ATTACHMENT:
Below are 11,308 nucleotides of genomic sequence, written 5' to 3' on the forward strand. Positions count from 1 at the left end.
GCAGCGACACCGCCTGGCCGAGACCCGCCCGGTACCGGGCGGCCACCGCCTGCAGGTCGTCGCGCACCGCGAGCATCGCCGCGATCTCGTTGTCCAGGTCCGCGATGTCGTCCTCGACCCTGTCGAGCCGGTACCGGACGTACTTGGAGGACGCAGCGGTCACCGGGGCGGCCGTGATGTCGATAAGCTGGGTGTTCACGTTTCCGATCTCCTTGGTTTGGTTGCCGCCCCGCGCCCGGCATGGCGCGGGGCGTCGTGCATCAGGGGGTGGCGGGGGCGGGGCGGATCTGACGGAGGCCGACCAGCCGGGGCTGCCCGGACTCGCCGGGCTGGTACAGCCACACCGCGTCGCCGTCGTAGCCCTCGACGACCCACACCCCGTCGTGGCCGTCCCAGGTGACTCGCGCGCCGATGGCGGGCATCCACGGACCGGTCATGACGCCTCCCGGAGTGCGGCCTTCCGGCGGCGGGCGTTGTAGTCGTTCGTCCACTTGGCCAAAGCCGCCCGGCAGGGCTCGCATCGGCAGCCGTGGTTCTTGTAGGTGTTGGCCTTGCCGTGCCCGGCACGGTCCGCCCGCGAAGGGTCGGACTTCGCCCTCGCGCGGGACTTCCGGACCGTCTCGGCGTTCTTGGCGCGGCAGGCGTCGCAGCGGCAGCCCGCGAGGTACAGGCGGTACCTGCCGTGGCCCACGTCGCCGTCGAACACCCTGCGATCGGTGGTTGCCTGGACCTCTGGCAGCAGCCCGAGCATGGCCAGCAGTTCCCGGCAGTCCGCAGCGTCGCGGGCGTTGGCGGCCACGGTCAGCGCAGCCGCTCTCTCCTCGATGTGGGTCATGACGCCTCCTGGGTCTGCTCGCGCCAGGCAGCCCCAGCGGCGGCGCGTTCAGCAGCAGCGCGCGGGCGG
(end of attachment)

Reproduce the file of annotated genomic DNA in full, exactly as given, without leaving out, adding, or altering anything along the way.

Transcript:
Below are 11,308 nucleotides of genomic sequence, written 5' to 3' on the forward strand. Positions count from 1 at the left end.
GCAGCGACACCGCCTGGCCGAGACCCGCCCGGTACCGGGCGGCCACCGCCTGCAGGTCGTCGCGCACCGCGAGCATCGCCGCGATCTCGTTGTCCAGGTCCGCGATGTCGTCCTCGACCCTGTCGAGCCGGTACCGGACGTACTTGGAGGACGCAGCGGTCACCGGGGCGGCCGTGATGTCGATAAGCTGGGTGTTCACGTTTCCGATCTCCTTGGTTTGGTTGCCGCCCCGCGCCCGGCATGGCGCGGGGCGTCGTGCATCAGGGGGTGGCGGGGGCGGGGCGGATCTGACGGAGGCCGACCAGCCGGGGCTGCCCGGACTCGCCGGGCTGGTACAGCCACACCGCGTCGCCGTCGTAGCCCTCGACGACCCACACCCCGTCGTGGCCGTCCCAGGTGACTCGCGCGCCGATGGCGGGCATCCACGGACCGGTCATGACGCCTCCCGGAGTGCGGCCTTCCGGCGGCGGGCGTTGTAGTCGTTCGTCCACTTGGCCAAAGCCGCCCGGCAGGGCTCGCATCGGCAGCCGTGGTTCTTGTAGGTGTTGGCCTTGCCGTGCCCGGCACGGTCCGCCCGCGAAGGGTCGGACTTCGCCCTCGCGCGGGACTTCCGGACCGTCTCGGCGTTCTTGGCGCGGCAGGCGTCGCAGCGGCAGCCCGCGAGGTACAGGCGGTACCTGCCGTGGCCCACGTCGCCGTCGAACACCCTGCGATCGGTGGTTGCCTGGACCTCTGGCAGCAGCCCGAGCATGGCCAGCAGTTCCCGGCAGTCCGCAGCGTCGCGGGCGTTGGCGGCCACGGTCAGCGCAGCCGCTCTCTCCTCGATGTGGGTCATGACGCCTCCTGGGTCTGCTCGCGCCAGGCAGCCCCAGCGGCGGCGCGTTCAGCAGCAGCGCGCGGGCGG